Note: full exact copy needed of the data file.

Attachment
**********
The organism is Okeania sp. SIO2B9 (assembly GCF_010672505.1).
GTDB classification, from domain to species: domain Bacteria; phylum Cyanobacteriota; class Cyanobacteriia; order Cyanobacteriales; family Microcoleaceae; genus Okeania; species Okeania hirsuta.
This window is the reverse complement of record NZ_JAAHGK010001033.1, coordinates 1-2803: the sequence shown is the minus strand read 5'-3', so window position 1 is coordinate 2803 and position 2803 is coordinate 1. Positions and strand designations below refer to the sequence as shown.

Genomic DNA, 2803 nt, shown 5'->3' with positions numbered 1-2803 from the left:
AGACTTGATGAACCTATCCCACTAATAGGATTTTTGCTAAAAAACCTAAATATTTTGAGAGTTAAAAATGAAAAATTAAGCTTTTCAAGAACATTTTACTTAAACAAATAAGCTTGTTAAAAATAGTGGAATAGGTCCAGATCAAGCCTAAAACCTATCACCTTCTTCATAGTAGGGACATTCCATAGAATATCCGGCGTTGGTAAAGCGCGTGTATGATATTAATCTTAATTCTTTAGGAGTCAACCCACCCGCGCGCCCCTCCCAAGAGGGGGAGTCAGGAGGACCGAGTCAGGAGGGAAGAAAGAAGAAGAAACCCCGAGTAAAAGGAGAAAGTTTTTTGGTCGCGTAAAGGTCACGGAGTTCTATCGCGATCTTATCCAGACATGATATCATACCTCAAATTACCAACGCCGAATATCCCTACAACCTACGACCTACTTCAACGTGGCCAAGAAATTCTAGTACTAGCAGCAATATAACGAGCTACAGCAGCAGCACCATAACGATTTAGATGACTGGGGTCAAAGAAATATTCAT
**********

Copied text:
The organism is Okeania sp. SIO2B9 (assembly GCF_010672505.1).
GTDB classification, from domain to species: domain Bacteria; phylum Cyanobacteriota; class Cyanobacteriia; order Cyanobacteriales; family Microcoleaceae; genus Okeania; species Okeania hirsuta.
This window is the reverse complement of record NZ_JAAHGK010001033.1, coordinates 1-2803: the sequence shown is the minus strand read 5'-3', so window position 1 is coordinate 2803 and position 2803 is coordinate 1. Positions and strand designations below refer to the sequence as shown.

Genomic DNA, 2803 nt, shown 5'->3' with positions numbered 1-2803 from the left:
AGACTTGATGAACCTATCCCACTAATAGGATTTTTGCTAAAAAACCTAAATATTTTGAGAGTTAAAAATGAAAAATTAAGCTTTTCAAGAACATTTTACTTAAACAAATAAGCTTGTTAAAAATAGTGGAATAGGTCCAGATCAAGCCTAAAACCTATCACCTTCTTCATAGTAGGGACATTCCATAGAATATCCGGCGTTGGTAAAGCGCGTGTATGATATTAATCTTAATTCTTTAGGAGTCAACCCACCCGCGCGCCCCTCCCAAGAGGGGGAGTCAGGAGGACCGAGTCAGGAGGGAAGAAAGAAGAAGAAACCCCGAGTAAAAGGAGAAAGTTTTTTGGTCGCGTAAAGGTCACGGAGTTCTATCGCGATCTTATCCAGACATGATATCATACCTCAAATTACCAACGCCGAATATCCCTACAACCTACGACCTACTTCAACGTGGCCAAGAAATTCTAGTACTAGCAGCAATATAACGAGCTACAGCAGCAGCACCATAACGATTTAGATGACTGGGGTCAAAGAAATATTCAT